Union Pacific "Big Boy" Number 4014 on static display at the RailGiants Train Museum in Pomona, California, United States
Union Pacific "Big Boy" Number 4014 on static display at the RailGiants Train Museum in Pomona, California, United States
Specifications
Power typeSteam
References:[1]
BuilderAmerican Locomotive Company
Serial number65572
Build dateNovember 1941
Configuration4-8-8-4
UIC classification(2′D)D2′ h4
Gauge4 ft 8 12 in (1,435 mm)
Leading wheel
diameter
36 in (914 mm)
Driver diameter68 inches (170 cm)
Trailing wheel
diameter
42 in (1,067 mm)
Wheelbase72 ft 5.5 in (22.09 m)
Length
  • Locomotive: 85 ft 3.4 in (25.99 m)
  • Overall: 132 ft 9 14 in (40.47 m)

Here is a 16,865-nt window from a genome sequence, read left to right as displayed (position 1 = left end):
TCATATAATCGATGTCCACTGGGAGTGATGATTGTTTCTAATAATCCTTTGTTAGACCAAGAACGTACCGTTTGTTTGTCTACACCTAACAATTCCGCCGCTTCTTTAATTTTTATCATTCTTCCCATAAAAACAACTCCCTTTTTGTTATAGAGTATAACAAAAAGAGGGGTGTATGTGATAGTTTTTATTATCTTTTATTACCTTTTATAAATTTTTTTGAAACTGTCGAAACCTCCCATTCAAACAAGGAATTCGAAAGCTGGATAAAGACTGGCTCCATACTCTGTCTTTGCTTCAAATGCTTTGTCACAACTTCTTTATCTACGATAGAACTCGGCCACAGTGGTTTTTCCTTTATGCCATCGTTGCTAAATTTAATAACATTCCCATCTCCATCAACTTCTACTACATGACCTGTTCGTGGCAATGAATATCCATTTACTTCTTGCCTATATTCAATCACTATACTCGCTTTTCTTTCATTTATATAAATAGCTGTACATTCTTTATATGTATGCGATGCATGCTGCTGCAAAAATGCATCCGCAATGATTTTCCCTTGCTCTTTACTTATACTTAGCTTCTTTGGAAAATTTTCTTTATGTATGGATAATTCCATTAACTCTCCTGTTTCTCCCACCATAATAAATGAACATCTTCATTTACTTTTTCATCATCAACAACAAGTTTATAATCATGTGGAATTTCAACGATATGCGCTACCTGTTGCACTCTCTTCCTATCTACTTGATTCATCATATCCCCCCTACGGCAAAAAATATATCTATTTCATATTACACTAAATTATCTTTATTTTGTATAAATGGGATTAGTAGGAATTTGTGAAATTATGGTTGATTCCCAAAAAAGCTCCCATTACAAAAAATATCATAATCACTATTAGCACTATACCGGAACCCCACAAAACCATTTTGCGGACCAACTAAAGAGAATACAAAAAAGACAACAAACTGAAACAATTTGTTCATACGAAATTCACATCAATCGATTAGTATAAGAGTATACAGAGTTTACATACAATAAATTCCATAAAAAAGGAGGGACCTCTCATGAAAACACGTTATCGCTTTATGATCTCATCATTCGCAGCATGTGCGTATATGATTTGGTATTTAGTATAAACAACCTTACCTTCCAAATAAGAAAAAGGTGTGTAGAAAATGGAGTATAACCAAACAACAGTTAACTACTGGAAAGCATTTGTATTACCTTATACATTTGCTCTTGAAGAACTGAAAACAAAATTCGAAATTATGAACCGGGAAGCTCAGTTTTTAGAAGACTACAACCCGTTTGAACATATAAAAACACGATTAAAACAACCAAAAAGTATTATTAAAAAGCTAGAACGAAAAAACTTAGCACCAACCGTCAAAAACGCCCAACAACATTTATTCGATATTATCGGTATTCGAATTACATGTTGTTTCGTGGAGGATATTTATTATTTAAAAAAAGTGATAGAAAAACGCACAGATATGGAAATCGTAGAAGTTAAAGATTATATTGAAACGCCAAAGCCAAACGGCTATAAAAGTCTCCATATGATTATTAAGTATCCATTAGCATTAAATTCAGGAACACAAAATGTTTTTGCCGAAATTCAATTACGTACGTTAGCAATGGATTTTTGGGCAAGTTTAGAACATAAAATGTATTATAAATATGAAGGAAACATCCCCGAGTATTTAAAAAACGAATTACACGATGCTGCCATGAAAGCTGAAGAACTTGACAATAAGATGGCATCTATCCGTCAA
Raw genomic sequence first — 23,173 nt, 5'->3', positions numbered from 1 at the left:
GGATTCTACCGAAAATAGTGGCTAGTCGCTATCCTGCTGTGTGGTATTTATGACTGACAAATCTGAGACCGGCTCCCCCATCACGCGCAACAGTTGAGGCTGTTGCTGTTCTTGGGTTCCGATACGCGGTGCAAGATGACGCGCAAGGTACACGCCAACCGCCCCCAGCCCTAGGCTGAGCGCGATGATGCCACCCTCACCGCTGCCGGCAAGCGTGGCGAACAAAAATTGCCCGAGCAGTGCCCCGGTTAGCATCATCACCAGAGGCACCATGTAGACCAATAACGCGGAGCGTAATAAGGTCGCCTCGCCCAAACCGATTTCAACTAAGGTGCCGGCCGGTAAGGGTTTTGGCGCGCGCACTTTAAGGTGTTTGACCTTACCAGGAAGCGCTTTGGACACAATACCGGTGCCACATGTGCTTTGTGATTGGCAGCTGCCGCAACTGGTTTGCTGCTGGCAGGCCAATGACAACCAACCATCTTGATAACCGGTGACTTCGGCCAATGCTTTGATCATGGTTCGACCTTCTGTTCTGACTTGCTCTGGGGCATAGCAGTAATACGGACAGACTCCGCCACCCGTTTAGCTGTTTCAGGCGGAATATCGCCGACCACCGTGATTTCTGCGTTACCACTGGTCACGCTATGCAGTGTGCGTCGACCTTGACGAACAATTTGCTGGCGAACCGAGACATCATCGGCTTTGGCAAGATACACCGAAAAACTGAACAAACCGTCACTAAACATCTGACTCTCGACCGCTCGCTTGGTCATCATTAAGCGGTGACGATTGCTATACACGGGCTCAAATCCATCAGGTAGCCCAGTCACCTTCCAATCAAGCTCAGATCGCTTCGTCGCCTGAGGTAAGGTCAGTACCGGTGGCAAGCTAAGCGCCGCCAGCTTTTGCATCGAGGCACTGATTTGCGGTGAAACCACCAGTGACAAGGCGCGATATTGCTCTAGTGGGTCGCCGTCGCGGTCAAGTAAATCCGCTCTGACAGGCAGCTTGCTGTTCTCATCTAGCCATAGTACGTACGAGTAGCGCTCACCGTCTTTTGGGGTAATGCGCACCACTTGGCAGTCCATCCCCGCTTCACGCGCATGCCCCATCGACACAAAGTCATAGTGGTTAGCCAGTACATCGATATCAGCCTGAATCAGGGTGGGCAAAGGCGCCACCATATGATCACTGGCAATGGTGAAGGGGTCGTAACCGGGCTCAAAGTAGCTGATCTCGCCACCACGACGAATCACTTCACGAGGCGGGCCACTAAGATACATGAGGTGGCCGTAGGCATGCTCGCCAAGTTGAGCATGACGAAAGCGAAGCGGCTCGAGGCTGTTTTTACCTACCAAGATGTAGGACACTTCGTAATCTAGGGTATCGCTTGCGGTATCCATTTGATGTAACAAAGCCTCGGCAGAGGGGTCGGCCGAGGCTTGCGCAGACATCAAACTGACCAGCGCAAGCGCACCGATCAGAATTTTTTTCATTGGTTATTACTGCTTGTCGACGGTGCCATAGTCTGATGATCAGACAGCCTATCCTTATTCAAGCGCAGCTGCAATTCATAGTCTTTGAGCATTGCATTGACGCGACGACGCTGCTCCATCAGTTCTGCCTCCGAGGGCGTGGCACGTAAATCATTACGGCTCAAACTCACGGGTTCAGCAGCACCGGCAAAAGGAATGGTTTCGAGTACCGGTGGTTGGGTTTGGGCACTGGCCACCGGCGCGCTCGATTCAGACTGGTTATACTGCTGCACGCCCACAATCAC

Width11 ft (3.4 m)
Height16 ft 2 12 in (4.94 m)
Weight on drivers540,000 lb (244,939.9 kilograms)
Locomotive weight762,000 lb (345,637.4 kilograms)
Tender weight342,200 lb (155,219.3 kilograms) (2/3 load)
Locomotive and tender
combined weight
1,250,000 lb (566,990.5 kilograms)
Fuel typeCoal
Fuel capacity28 short tons (25.4 t; 25.0 long tons)
Water capacity25,000 US gal (95,000 l; 21,000 imp gal)
Boiler95 in (2,400 mm)
Boiler pressure300 lbf/in² (2.1 MPa)
Firegrate area150 sq ft (14 m2)
Heating surface:
Tubes and flues
5,035 sq ft (468 m2)
Heating surface:
Firebox
720 sq ft (67 m2)
Heating surface:
Total
5,735 sq ft (533 m2)
Superheater typeType A
Superheater area2,043 sq ft (190 m2)
Cylinders4
Cylinder size23.75 × 32 in (603 × 813 mm)
Top speed80 mph (130 km/h)
Tractive effort135,375 lbf (602.18 kN)
Factor of
adhesion
4.11
Career
Railroad(s)Union Pacific Railroad
Number4014
NicknamesBig Boy
Last runJuly 21, 1959
RetiredDecember 7, 1961
RestoredCommenced August 2013
Current ownerUnion Pacific Railroad
DispositionUndergoing restoration
Restoration includes conversion from coal to no. 5 oil.